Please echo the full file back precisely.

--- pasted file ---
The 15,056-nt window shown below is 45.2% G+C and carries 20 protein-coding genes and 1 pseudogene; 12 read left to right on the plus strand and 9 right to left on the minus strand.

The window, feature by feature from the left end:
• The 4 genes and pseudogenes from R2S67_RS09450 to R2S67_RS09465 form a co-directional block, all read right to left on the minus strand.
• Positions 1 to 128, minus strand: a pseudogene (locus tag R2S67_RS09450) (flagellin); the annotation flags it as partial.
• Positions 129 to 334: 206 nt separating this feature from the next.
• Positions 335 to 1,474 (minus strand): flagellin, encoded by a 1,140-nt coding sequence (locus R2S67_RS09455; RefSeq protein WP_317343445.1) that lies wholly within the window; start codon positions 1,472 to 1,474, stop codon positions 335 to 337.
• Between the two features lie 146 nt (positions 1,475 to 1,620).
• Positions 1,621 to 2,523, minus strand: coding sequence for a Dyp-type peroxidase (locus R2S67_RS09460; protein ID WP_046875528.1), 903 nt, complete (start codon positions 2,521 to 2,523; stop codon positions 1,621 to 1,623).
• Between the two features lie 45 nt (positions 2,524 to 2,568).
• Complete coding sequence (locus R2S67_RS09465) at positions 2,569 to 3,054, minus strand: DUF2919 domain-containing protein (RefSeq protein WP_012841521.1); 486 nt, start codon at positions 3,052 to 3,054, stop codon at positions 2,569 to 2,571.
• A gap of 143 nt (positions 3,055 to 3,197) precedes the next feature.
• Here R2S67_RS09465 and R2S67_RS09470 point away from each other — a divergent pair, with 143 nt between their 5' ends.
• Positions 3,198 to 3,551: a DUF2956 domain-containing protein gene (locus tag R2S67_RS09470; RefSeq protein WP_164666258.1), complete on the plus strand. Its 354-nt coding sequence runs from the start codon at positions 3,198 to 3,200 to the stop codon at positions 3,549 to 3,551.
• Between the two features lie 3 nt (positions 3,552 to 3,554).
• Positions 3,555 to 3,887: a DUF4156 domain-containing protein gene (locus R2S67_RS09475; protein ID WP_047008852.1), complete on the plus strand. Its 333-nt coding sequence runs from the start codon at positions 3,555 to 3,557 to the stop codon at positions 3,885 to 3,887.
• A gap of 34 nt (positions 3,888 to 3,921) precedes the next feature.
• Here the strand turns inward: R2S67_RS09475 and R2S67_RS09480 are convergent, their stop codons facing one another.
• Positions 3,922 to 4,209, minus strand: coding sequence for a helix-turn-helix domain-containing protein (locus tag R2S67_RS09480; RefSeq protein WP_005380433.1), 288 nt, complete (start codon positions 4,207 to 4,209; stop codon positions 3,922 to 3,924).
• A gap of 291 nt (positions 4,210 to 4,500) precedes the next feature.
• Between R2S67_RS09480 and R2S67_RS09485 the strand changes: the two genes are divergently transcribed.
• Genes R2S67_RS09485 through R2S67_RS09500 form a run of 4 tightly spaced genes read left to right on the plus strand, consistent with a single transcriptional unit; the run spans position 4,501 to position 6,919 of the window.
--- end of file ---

The 15,056-nt window shown below is 45.2% G+C and carries 20 protein-coding genes and 1 pseudogene; 12 read left to right on the plus strand and 9 right to left on the minus strand.

The window, feature by feature from the left end:
• The 4 genes and pseudogenes from R2S67_RS09450 to R2S67_RS09465 form a co-directional block, all read right to left on the minus strand.
• Positions 1 to 128, minus strand: a pseudogene (locus tag R2S67_RS09450) (flagellin); the annotation flags it as partial.
• Positions 129 to 334: 206 nt separating this feature from the next.
• Positions 335 to 1,474 (minus strand): flagellin, encoded by a 1,140-nt coding sequence (locus R2S67_RS09455; RefSeq protein WP_317343445.1) that lies wholly within the window; start codon positions 1,472 to 1,474, stop codon positions 335 to 337.
• Between the two features lie 146 nt (positions 1,475 to 1,620).
• Positions 1,621 to 2,523, minus strand: coding sequence for a Dyp-type peroxidase (locus R2S67_RS09460; protein ID WP_046875528.1), 903 nt, complete (start codon positions 2,521 to 2,523; stop codon positions 1,621 to 1,623).
• Between the two features lie 45 nt (positions 2,524 to 2,568).
• Complete coding sequence (locus R2S67_RS09465) at positions 2,569 to 3,054, minus strand: DUF2919 domain-containing protein (RefSeq protein WP_012841521.1); 486 nt, start codon at positions 3,052 to 3,054, stop codon at positions 2,569 to 2,571.
• A gap of 143 nt (positions 3,055 to 3,197) precedes the next feature.
• Here R2S67_RS09465 and R2S67_RS09470 point away from each other — a divergent pair, with 143 nt between their 5' ends.
• Positions 3,198 to 3,551: a DUF2956 domain-containing protein gene (locus tag R2S67_RS09470; RefSeq protein WP_164666258.1), complete on the plus strand. Its 354-nt coding sequence runs from the start codon at positions 3,198 to 3,200 to the stop codon at positions 3,549 to 3,551.
• Between the two features lie 3 nt (positions 3,552 to 3,554).
• Positions 3,555 to 3,887: a DUF4156 domain-containing protein gene (locus R2S67_RS09475; protein ID WP_047008852.1), complete on the plus strand. Its 333-nt coding sequence runs from the start codon at positions 3,555 to 3,557 to the stop codon at positions 3,885 to 3,887.
• A gap of 34 nt (positions 3,888 to 3,921) precedes the next feature.
• Here the strand turns inward: R2S67_RS09475 and R2S67_RS09480 are convergent, their stop codons facing one another.
• Positions 3,922 to 4,209, minus strand: coding sequence for a helix-turn-helix domain-containing protein (locus tag R2S67_RS09480; RefSeq protein WP_005380433.1), 288 nt, complete (start codon positions 4,207 to 4,209; stop codon positions 3,922 to 3,924).
• A gap of 291 nt (positions 4,210 to 4,500) precedes the next feature.
• Between R2S67_RS09480 and R2S67_RS09485 the strand changes: the two genes are divergently transcribed.
• Genes R2S67_RS09485 through R2S67_RS09500 form a run of 4 tightly spaced genes read left to right on the plus strand, consistent with a single transcriptional unit; the run spans position 4,501 to position 6,919 of the window.